From Simons Foundation:
At each instant, our senses gather oodles of sensory information, yet somehow our brains reduce that fire hose of input to simple realities: A car is honking. A bluebird is flying.
How does this happen?
One part of simplifying visual information is ‘dimensionality reduction.’ The brain, for instance, takes in an image made up of thousands of pixels and labels it ‘teapot.’ One such simplification strategy shows up repeatedly in the brain, and recent work from a team led by Dmitri Chklovskii, group leader for neuroscience at the Center for Computational Biology, suggests the strategy may be no accident.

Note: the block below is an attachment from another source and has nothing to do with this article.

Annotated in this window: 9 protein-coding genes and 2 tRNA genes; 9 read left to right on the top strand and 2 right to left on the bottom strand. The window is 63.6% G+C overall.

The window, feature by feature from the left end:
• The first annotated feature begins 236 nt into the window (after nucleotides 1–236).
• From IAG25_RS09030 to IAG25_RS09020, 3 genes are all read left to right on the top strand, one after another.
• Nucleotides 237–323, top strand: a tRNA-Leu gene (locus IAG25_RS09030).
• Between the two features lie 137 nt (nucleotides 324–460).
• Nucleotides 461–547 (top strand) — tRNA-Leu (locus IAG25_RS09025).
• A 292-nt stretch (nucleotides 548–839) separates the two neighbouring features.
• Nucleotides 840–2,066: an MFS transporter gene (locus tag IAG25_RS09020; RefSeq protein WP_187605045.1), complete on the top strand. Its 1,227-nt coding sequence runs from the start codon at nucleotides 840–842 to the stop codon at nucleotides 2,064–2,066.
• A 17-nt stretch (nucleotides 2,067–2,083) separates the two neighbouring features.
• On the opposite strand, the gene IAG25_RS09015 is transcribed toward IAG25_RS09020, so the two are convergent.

Consider color. In the brain, one neuron may fire when a person looks at a green teapot, whereas another fires at a blue teapot. Neuroscientists say that these cells have localized receptive fields, as each neuron responds strongly to one hue, collectively spanning the entire rainbow. Similar setups allow us to distinguish aural pitches. Conventional artificial neural networks accomplish similar tasks, such as classifying images, but these algorithms work completely differently from those in the brain. Many artificial networks, for instance, tweak the connections between neurons by using information from distant neurons. In a real brain, however, the strength of a connection predominantly depends only on nearby neurons. However, by extending a tradition of emulating biological learning, Chklovskii and his collaborators developed an approach that is not only biologically plausible but also powerful.